Union members and supporters arrested at last Wednesday’s demonstration of civil disobedience will pay their fines to the state of Connecticut and not to the city of New Haven, a state law enforcement official said.
The 675 people who participated in the demonstration were each issued a ticket with a fine of $88 for creating a public disturbance, a violation of Connecticut state statute. Each participant was also assigned a date to appear in court.
Rhonda Stearley-Hebert, a spokeswoman for the Connecticut judicial branch, said much of the money collected from the fines will go toward municipal and police training but that the funds are not funneled to any specific city or town.
“The New Haven Police Department might be a beneficiary somewhere down the line,” she said. “None of the money goes directly to the New Haven police.”
The planned act of disobedience, in which participants blocked traffic on a two-block stretch of College Street, was held as Yale and its two largest unions, locals 34 and 35, negotiate contracts for nearly 4,000 Yale workers.
Union leaders planned the event in advance with the New Haven Police Department, submitting cards with personal information from all of the demonstrators who would be arrested. Police used the cards to fill out citations before the event, which they handed out in an orderly fashion after those involved were officially arrested.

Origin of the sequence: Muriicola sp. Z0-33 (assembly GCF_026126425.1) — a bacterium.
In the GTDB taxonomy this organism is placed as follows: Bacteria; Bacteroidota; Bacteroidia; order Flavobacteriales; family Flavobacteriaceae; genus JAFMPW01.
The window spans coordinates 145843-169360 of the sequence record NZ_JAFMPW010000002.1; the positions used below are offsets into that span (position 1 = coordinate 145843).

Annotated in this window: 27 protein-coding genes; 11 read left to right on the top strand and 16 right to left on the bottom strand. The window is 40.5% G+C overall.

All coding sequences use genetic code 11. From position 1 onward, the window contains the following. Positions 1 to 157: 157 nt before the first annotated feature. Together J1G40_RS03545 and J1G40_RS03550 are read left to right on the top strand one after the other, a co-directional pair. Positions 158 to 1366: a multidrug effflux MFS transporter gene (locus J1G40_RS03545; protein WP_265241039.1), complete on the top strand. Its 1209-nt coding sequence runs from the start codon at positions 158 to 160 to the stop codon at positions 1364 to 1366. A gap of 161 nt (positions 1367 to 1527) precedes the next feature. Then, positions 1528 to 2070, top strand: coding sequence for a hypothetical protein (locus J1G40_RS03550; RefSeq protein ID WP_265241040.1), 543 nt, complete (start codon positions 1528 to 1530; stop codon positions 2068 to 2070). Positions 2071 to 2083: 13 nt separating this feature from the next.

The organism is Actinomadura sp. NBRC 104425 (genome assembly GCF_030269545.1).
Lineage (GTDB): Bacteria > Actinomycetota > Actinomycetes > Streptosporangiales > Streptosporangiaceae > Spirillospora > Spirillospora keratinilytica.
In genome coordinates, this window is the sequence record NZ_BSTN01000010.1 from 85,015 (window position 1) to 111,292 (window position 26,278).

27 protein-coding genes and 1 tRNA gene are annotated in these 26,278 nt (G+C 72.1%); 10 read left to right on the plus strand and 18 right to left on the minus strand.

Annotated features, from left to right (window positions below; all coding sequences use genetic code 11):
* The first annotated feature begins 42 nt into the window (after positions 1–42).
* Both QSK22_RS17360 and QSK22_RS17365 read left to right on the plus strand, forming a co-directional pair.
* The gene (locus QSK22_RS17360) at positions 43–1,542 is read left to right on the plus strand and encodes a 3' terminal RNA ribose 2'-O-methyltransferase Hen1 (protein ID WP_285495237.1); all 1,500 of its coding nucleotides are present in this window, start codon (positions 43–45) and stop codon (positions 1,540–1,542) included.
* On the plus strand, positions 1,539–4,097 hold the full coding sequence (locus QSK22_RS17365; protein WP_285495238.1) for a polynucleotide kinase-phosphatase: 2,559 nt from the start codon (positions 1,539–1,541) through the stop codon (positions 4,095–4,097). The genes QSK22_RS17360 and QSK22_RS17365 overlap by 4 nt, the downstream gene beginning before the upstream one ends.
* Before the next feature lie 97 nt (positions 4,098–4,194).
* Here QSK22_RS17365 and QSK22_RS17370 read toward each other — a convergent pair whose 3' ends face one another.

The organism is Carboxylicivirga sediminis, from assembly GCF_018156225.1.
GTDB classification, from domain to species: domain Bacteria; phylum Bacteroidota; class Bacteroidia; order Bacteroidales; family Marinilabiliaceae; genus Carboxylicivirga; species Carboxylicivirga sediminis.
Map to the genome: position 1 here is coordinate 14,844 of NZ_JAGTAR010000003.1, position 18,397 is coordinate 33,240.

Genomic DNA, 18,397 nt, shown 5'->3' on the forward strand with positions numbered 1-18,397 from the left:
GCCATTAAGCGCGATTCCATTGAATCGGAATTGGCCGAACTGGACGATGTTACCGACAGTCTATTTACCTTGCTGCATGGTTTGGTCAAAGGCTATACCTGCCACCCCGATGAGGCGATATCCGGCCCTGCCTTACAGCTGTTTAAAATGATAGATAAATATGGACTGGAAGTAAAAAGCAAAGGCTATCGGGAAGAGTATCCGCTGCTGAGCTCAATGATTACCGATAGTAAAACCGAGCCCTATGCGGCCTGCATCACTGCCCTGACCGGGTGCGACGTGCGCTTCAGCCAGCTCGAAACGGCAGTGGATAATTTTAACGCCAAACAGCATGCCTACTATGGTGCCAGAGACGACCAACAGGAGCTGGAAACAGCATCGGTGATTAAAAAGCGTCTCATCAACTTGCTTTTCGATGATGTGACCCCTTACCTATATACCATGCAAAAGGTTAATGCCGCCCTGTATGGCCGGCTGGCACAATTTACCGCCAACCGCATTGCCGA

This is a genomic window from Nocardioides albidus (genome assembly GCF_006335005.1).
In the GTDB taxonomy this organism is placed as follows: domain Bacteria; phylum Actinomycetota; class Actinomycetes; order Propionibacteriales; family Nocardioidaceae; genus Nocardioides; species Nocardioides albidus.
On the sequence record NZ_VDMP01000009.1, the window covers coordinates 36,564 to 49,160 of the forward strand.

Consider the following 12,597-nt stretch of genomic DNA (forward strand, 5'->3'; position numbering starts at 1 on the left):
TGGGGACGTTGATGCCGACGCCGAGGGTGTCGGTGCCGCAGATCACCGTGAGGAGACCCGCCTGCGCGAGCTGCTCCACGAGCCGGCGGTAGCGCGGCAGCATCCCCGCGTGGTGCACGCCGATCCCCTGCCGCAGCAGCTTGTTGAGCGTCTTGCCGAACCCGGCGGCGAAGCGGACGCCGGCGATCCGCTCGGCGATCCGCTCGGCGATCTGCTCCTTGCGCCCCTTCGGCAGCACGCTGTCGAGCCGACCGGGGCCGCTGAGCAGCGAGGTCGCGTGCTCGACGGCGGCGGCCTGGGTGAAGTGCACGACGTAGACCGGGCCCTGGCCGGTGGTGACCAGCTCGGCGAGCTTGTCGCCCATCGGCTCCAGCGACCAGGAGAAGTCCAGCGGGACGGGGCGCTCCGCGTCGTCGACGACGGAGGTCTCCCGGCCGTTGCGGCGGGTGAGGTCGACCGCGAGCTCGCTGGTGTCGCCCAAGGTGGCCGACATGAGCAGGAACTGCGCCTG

New Haven Police brought in about 20 police officers and a number of civilian employees to help manage the demonstration.
Though traffic patterns in New Haven were back to normal shortly after the demonstration, the event left a lasting impression on many participants.
Union spokeswoman Deborah Chernoff said that for the unions the response to the event was overwhelmingly positive.
“People found the event very powerful and uplifting,” Chernoff said.
Ward 1 Alderman Ben Healey ’04, one of about 60 undergraduates who took part in the civil disobedience event, said he was moved by his experience.
“I thought it was incredibly powerful to have 800 people come together,” he said.
Healey added that he does not believe students who were arrested at the event should be forced to pay for demanding change at Yale.
“I’m hoping to take all the undergraduates together down to court to [ask for] community service from the judge instead of a fine,” he said.
Healey said that student participants are already fund raising in the event that the judge does not change the penalty.
“No undergraduate will pay the fine if it is a financial burden,” he said.
Aside from financial ramifications, participants said they hope that the event will impact labor relations at Yale.
Chernoff said that it is too soon to be able to tell how the demonstration will affect negotiations between Yale and its unions. The unions are also considering other job actions in the future, including a possible three-day walkout this fall.
“No one event is in itself going to create change in and of itself,” she said. “[This] is part of the bigger picture.”
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